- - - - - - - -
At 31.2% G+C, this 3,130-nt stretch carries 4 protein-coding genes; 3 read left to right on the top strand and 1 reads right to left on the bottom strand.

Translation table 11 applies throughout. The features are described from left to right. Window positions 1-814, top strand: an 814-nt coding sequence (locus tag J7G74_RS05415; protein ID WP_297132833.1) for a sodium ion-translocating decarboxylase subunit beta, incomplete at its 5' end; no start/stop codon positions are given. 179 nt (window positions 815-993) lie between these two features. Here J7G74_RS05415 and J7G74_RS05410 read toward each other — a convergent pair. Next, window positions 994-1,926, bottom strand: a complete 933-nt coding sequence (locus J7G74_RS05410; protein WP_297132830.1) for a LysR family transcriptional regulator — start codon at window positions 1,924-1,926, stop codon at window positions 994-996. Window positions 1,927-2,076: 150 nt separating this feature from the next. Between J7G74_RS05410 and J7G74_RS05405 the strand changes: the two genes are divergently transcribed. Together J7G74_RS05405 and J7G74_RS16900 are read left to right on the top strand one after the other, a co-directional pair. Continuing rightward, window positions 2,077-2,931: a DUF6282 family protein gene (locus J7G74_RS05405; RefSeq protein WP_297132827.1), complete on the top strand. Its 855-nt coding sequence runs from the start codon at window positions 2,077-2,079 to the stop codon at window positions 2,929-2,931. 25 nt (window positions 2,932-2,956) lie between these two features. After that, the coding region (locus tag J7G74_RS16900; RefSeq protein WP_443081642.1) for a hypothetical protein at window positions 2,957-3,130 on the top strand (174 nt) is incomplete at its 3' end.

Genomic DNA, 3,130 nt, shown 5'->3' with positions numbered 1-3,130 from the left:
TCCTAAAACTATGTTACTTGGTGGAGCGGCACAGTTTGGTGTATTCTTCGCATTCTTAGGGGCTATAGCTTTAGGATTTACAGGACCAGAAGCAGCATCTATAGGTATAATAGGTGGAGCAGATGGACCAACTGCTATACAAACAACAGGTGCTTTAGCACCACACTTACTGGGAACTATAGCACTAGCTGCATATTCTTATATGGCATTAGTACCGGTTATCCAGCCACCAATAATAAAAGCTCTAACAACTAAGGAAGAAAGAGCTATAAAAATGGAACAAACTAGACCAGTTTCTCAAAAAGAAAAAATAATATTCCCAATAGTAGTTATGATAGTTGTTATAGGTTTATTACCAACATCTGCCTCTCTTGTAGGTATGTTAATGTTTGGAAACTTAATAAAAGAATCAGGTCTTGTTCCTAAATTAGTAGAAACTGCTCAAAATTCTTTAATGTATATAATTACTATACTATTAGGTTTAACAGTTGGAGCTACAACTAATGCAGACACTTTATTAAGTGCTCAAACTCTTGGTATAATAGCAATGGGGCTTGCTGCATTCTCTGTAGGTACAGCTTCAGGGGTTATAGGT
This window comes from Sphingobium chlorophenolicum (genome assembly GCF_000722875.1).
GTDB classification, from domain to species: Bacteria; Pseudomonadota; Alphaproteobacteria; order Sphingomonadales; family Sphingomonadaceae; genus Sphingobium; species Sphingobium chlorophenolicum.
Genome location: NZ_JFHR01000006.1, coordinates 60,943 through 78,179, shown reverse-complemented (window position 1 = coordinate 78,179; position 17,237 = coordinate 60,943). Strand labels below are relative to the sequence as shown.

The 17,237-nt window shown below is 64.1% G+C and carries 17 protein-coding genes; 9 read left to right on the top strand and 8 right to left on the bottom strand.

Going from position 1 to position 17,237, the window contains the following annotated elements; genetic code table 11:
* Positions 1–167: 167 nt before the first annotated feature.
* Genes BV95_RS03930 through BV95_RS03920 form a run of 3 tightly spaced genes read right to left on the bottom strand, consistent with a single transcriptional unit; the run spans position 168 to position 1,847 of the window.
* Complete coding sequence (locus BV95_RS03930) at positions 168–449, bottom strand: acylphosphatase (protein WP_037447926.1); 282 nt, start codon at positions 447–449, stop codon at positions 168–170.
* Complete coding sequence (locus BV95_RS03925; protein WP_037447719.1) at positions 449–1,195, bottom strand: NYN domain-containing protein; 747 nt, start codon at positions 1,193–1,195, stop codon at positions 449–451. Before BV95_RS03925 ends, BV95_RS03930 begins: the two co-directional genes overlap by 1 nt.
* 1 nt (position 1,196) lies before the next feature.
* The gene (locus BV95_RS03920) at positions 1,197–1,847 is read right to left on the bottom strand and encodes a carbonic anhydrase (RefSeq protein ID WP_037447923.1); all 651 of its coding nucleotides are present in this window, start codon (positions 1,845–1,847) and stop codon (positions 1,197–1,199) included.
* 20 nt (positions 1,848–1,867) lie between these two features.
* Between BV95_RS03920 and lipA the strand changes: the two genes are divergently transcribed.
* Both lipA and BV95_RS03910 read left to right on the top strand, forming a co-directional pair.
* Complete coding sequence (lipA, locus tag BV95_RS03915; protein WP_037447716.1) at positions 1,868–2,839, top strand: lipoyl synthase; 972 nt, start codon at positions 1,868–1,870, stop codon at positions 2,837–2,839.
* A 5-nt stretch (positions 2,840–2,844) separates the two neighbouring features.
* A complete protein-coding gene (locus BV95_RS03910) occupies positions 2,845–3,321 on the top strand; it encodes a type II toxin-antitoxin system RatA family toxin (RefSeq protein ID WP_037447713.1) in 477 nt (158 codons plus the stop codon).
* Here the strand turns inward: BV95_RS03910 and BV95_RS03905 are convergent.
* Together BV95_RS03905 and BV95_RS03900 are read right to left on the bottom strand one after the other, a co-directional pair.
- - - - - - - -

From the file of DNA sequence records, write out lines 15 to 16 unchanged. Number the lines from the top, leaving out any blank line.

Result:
* The gene (locus BV95_RS03920) at positions 1,197–1,847 is read right to left on the bottom strand and encodes a carbonic anhydrase (RefSeq protein ID WP_037447923.1); all 651 of its coding nucleotides are present in this window, start codon (positions 1,845–1,847) and stop codon (positions 1,197–1,199) included.
* 20 nt (positions 1,848–1,867) lie between these two features.